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Record of the Fact-Finding Body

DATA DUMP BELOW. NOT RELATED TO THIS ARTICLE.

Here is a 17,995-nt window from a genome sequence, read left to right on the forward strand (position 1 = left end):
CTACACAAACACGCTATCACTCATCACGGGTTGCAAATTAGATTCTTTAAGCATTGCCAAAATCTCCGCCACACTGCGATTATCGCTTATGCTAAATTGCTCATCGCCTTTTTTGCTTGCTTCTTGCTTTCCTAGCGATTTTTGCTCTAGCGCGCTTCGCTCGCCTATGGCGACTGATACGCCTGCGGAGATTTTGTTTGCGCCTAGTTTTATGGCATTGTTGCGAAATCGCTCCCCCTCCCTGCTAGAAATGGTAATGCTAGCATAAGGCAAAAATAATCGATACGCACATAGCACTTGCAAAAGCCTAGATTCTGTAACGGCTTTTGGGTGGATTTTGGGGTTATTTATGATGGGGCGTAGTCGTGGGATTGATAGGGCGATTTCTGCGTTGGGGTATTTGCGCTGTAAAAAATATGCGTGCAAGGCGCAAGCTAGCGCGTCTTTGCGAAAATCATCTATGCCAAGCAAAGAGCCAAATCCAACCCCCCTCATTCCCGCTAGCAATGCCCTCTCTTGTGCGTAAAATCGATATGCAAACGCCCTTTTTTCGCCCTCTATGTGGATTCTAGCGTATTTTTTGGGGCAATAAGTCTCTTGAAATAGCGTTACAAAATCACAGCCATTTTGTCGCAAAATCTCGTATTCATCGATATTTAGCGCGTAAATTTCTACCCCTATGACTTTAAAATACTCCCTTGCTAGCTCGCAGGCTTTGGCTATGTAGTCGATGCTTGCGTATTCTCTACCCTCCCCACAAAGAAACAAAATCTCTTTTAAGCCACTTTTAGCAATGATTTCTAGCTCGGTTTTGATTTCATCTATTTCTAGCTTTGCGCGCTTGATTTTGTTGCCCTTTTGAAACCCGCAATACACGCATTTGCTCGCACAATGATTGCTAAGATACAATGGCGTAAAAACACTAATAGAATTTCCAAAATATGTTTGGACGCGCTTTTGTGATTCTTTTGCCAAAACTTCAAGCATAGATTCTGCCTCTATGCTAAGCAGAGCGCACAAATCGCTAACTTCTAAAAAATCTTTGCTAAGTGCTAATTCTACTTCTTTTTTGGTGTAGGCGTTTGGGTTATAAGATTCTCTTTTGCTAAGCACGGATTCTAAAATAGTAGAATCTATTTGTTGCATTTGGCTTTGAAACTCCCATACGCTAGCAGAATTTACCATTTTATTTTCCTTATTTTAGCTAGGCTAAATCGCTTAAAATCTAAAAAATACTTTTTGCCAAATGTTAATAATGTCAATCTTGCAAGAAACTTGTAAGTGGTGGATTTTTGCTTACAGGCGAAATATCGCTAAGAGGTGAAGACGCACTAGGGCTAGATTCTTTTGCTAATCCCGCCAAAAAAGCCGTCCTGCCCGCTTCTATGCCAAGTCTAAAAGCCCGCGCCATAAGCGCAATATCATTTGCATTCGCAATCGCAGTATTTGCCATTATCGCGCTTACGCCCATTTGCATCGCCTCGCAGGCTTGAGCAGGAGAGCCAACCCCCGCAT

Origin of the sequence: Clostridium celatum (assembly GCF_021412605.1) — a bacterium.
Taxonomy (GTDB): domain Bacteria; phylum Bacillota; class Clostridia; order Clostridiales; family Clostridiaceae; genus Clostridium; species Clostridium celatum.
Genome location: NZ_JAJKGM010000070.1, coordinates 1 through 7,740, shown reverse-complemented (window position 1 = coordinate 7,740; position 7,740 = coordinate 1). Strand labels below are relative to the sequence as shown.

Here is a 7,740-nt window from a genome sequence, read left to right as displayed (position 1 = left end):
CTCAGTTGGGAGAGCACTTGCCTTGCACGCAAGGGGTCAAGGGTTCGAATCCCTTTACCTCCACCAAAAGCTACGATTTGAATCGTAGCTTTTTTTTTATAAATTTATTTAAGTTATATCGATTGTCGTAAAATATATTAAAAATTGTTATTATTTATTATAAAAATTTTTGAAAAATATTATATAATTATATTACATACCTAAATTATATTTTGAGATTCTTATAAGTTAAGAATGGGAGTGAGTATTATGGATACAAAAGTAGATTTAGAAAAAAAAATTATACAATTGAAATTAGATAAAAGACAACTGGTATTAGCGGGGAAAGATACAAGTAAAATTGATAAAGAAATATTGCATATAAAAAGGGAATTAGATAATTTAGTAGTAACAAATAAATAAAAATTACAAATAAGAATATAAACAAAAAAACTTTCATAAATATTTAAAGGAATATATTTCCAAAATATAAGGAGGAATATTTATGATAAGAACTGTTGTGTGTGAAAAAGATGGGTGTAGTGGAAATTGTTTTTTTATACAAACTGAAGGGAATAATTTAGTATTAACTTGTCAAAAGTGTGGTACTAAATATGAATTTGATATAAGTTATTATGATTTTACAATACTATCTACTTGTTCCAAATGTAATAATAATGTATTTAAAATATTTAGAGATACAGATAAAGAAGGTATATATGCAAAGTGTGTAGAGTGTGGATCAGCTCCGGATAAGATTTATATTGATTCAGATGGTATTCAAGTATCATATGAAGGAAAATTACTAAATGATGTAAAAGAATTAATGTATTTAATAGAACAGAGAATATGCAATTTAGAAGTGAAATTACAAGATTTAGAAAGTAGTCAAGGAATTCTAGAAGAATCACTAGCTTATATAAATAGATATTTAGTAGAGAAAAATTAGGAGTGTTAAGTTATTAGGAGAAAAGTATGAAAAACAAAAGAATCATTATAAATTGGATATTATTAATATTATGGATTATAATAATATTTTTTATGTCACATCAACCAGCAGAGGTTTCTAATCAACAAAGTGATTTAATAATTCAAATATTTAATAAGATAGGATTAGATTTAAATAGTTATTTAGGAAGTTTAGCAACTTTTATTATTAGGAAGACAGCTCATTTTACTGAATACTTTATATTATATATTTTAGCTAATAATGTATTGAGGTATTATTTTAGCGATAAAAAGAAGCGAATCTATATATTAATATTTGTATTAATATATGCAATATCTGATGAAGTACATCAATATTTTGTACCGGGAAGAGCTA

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is mandatory. The record of proceedings must reflect compliance  with  the  Privacy  Act.  JAGMAN,  appendix A-2-a, should be used. Because   of   wide   circulation   of   reports   of investigation,  classified  information  should  be  omitted unless inclusion is essential. When classified matter is included in the investigative report, the report should be assigned classification of the highest subject matter contained therein. Encrypted versions of messages should not  be  included  or  attached  to  investigative  reports  where the content or substance of such message is divulged. Investigative   reports   for   an   administrative fact-finding body not required to conduct a hearing should be submitted in letter form. Normally, the report will  consist  of  a  preliminary  statement,  findings  of  fact, opinions, recommendations, and enclosures. (See the example  in  JAGINST  5800.7C,  appendix  A-2-e.) REPORT OF OFFENSE Any person may report an offense subject to trial by court-martial.  Ordinarily,  any  military  authority  who receives  a  report  of  an  offense  should  forward  as  soon as   possible   the   report   and   any   accompanying information to the immediate commander of the suspect. Competent authority superior to that commander may direct otherwise. Upon receipt of a report, the immediate commander  of  a  suspect  should  refer  to  Rules  for Courts-Martial (R.C.M.) 306 for initial disposition. INITIAL DISPOSITION Each commander has the discretion to dispose of offenses by members of that command. Ordinarily the immediate commander of a person accused or suspected of  committing  an  offense  triable  by  court-martial initially determines how to dispose of that offense. A superior commander may withhold the authority to dispose  of  offenses  in  individual  cases,  types  of  cases, or generally. A superior commander may not limit the discretion of a subordinate commander to act on cases over  which  authority  has  not  been  withheld. Allegations of offenses should be disposed of in a timely  manner  at  the  lowest  appropriate  level  of disposition  listed  in  R.C.M.  306.  The  disposition decision  is  one  of  the  most  important  and  difficult decisions facing a commander. Many factors must be taken into consideration and balanced, including, to the extent  practical,  the  nature  of  the  offenses,  any mitigating or extenuating circumstances, the character and   military   service   of   the   accused,   any recommendations  made  by  subordinate  commanders, the interests of justice, military exigencies, and the effect of the decision on the accused and the command The goal should be a disposition that is warranted, appropriate, and fair. Within the limits of the commander’s authority, a commander may take the following actions to initially dispose of a charge or suspected offense: No action. A commander may decide to take no action on an offense. If charges have been preferred, they may be dismissed. Administrative  action.  A  commander  may  take  or initiate administrative action, in addition to or instead of other  action  taken  under  R.C.M.  306,  subject  to regulations of the Secretary concerned. Administrative actions include corrective measures, such as counseling, admonition,   reprimand,   exhortation,   disapproval, criticism,  censure,  reproach,  rebuke,  extra  military instruction,   or   the   administrative   withholding   of privileges, or any combination of the above. Nonjudicial  punishment.  A  commander  may consider the matter pursuant to Article 15, nonjudicial punishment. Disposition of charges. Charges maybe disposed of according  to  R.C.M.  401. Forwarding  for  disposition.  A  commander  may forward a matter concerning an offense, or charges, to a  superior  or  subordinate  authority  for  disposition. National  security  matters.  If  a  commander  not authorized  to  convene  general  courts-martial  finds  that an  offense  warrants  trial  by  court-martial,  but  believes that trial would be detrimental to the prosecution of a war or harmful to national security, the matter should be forwarded  to  the  general  court-martial  convening authority for action under R.C.M. 407(b). PREFERRAL OF CHARGES Any person subject to the code may prefer charges. No person may be ordered to prefer charges if that person is unable to make truthfully the required oath. A person who has been the accuser or nominal accuser may not also serve as the convening authority of a general or special court-martial to which the charges are later  referred.  However,  a  summary  court-martial convening authority is not disqualified by being the accuser. Charges may be preferred against a person subject to trial court-martial at anytime but should be preferred  without  unnecessary  delay. 11-4

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